When a drunk driver causes a serious or fatal accident in North Carolina, he or she can face liability in a personal injury or wrongful death lawsuit. If the driver had been over-served at a bar or restaurant, that establishment could face liability, too, thanks to the state’s dram shop laws.
In addition to a civil lawsuit, the drunk driver can also expect to face serious criminal charges. But the leader of a Western North Carolina chapter for Mothers Against Drunk Driving says that while the state’s DWI laws are tough, they are not effective enough at preventing repeat offenders.
In fact, there were 49,599 DWI arrests and 388 drunk driving-related fatal car accidents last year alone in North Carolina.
One of the biggest reasons for these high numbers could be that courts are hesitant to convict drunk drivers with results from blood-alcohol tests, but those can take as long as two years to get back.
During that time, suspected drunk drivers are allowed to remain behind the wheel, and sometimes the cases are dropped to avoid a problem with the state’s “speedy trial” law. Allowing these drivers back on the roads increases the likelihood of repeat offenses and drunk driving accidents, the MADD leader said.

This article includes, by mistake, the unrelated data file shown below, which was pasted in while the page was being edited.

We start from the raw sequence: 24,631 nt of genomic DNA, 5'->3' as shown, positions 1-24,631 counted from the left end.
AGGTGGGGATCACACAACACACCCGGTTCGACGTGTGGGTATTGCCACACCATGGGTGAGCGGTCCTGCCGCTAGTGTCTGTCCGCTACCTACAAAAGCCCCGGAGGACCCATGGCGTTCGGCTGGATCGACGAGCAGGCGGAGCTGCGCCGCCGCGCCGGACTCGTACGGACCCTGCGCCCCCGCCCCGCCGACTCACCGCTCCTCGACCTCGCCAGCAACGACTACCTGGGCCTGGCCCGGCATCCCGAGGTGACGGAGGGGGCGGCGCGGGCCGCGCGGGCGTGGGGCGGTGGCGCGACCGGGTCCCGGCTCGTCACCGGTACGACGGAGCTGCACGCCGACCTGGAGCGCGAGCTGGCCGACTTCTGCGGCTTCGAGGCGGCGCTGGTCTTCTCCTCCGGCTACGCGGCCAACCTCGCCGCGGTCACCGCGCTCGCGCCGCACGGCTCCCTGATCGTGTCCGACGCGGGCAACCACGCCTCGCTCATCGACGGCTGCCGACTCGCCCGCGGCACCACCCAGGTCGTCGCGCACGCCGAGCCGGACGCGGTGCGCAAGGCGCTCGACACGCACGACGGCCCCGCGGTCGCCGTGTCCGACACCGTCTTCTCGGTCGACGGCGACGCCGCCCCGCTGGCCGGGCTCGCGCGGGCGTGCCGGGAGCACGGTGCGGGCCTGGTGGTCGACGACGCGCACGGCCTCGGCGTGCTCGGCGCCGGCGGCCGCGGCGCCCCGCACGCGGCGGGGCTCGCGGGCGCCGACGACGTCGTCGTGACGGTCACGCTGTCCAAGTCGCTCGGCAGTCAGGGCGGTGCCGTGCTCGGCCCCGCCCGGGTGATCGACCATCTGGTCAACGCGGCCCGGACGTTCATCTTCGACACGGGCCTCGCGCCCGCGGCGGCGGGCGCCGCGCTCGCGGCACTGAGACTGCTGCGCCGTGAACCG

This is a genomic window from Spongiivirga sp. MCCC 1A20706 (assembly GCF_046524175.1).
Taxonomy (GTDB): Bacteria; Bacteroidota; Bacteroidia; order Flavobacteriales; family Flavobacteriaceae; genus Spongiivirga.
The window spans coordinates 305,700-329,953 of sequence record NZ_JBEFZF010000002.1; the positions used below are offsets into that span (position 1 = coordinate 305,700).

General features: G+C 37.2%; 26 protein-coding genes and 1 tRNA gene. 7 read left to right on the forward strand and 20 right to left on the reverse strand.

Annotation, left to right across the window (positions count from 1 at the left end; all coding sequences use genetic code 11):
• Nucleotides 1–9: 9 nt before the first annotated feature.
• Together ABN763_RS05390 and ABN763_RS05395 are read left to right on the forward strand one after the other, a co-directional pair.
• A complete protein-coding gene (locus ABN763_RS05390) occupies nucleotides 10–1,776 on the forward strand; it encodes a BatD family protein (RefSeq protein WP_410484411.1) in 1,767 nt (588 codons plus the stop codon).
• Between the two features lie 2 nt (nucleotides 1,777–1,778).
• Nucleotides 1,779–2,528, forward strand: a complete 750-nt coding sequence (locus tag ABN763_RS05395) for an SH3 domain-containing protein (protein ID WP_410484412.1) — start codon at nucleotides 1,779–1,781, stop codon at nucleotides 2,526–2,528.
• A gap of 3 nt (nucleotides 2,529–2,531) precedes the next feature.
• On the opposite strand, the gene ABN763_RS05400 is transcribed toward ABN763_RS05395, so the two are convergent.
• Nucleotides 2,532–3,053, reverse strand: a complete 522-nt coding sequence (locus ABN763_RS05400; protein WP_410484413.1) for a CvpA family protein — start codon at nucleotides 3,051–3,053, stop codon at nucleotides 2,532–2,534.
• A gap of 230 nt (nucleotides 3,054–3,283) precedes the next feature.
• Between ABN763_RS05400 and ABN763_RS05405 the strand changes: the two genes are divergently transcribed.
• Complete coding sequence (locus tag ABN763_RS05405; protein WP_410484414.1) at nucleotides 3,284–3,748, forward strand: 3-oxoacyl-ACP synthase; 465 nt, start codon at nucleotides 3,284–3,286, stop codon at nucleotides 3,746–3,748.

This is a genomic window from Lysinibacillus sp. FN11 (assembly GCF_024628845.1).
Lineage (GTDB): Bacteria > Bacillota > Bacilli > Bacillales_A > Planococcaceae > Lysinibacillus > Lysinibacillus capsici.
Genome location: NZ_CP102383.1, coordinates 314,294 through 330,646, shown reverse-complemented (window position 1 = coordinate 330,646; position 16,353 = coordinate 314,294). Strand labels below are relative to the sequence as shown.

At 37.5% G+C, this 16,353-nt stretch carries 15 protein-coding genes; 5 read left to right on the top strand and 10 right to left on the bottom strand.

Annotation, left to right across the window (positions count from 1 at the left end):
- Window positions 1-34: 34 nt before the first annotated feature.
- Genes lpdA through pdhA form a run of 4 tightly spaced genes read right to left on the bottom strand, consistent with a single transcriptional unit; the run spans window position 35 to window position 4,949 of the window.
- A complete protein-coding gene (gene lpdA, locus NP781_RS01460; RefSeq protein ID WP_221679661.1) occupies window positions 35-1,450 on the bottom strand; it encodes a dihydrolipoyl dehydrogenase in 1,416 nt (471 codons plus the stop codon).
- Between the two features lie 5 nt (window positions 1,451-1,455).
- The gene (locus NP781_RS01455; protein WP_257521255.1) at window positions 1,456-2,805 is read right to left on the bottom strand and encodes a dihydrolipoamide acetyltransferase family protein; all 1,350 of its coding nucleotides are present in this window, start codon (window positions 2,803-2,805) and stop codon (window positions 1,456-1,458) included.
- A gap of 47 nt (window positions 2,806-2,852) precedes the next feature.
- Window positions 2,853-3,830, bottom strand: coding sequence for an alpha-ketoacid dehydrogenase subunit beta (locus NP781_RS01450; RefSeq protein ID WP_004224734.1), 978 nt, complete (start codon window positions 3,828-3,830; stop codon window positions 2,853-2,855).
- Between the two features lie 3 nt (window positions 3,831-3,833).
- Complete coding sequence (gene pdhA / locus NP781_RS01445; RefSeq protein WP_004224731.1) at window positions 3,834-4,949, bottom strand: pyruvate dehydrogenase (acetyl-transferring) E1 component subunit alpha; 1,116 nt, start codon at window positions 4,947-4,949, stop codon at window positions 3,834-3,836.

For example, a 26-year-old North Carolina man is currently facing DWI charges in three different counties over a three-month period. One of the charges involves a head-on collision that left two people injured.
The state plans on building a new crime lab, which could speed up the processing of blood tests, but that’s not expected to happen for several years. That’s why the MADD leader is urging lawmakers to pass legislation that would seize the vehicles of suspected drunk drivers while their cases are processing.
The state’s 23-member DWI task force may want to consider this option as a way to reduce DWI fatalities, especially those caused by repeat offenders.
Source: Blue Ridge Now, “Tough laws may need to be tougher,” Feb. 7, 2014